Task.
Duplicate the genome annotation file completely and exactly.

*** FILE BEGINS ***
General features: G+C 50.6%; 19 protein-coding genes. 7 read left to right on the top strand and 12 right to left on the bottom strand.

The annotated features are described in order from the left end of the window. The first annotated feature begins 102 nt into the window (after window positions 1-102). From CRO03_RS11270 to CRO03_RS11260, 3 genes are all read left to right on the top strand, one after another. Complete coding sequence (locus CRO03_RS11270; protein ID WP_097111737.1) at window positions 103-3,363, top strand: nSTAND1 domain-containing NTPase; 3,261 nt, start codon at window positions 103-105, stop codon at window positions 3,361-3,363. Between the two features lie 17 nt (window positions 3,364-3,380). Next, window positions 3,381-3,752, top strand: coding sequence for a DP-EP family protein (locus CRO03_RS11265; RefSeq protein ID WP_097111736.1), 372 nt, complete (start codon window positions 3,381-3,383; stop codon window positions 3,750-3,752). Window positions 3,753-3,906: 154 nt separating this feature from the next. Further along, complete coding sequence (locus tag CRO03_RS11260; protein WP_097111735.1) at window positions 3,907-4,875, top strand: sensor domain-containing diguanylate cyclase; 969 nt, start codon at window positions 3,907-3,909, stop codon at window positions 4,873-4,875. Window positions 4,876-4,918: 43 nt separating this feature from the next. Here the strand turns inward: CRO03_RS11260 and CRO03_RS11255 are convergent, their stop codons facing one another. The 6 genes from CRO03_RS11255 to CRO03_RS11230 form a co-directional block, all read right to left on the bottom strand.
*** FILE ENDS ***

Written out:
General features: G+C 50.6%; 19 protein-coding genes. 7 read left to right on the top strand and 12 right to left on the bottom strand.

The annotated features are described in order from the left end of the window. The first annotated feature begins 102 nt into the window (after window positions 1-102). From CRO03_RS11270 to CRO03_RS11260, 3 genes are all read left to right on the top strand, one after another. Complete coding sequence (locus CRO03_RS11270; protein ID WP_097111737.1) at window positions 103-3,363, top strand: nSTAND1 domain-containing NTPase; 3,261 nt, start codon at window positions 103-105, stop codon at window positions 3,361-3,363. Between the two features lie 17 nt (window positions 3,364-3,380). Next, window positions 3,381-3,752, top strand: coding sequence for a DP-EP family protein (locus CRO03_RS11265; RefSeq protein ID WP_097111736.1), 372 nt, complete (start codon window positions 3,381-3,383; stop codon window positions 3,750-3,752). Window positions 3,753-3,906: 154 nt separating this feature from the next. Further along, complete coding sequence (locus tag CRO03_RS11260; protein WP_097111735.1) at window positions 3,907-4,875, top strand: sensor domain-containing diguanylate cyclase; 969 nt, start codon at window positions 3,907-3,909, stop codon at window positions 4,873-4,875. Window positions 4,876-4,918: 43 nt separating this feature from the next. Here the strand turns inward: CRO03_RS11260 and CRO03_RS11255 are convergent, their stop codons facing one another. The 6 genes from CRO03_RS11255 to CRO03_RS11230 form a co-directional block, all read right to left on the bottom strand.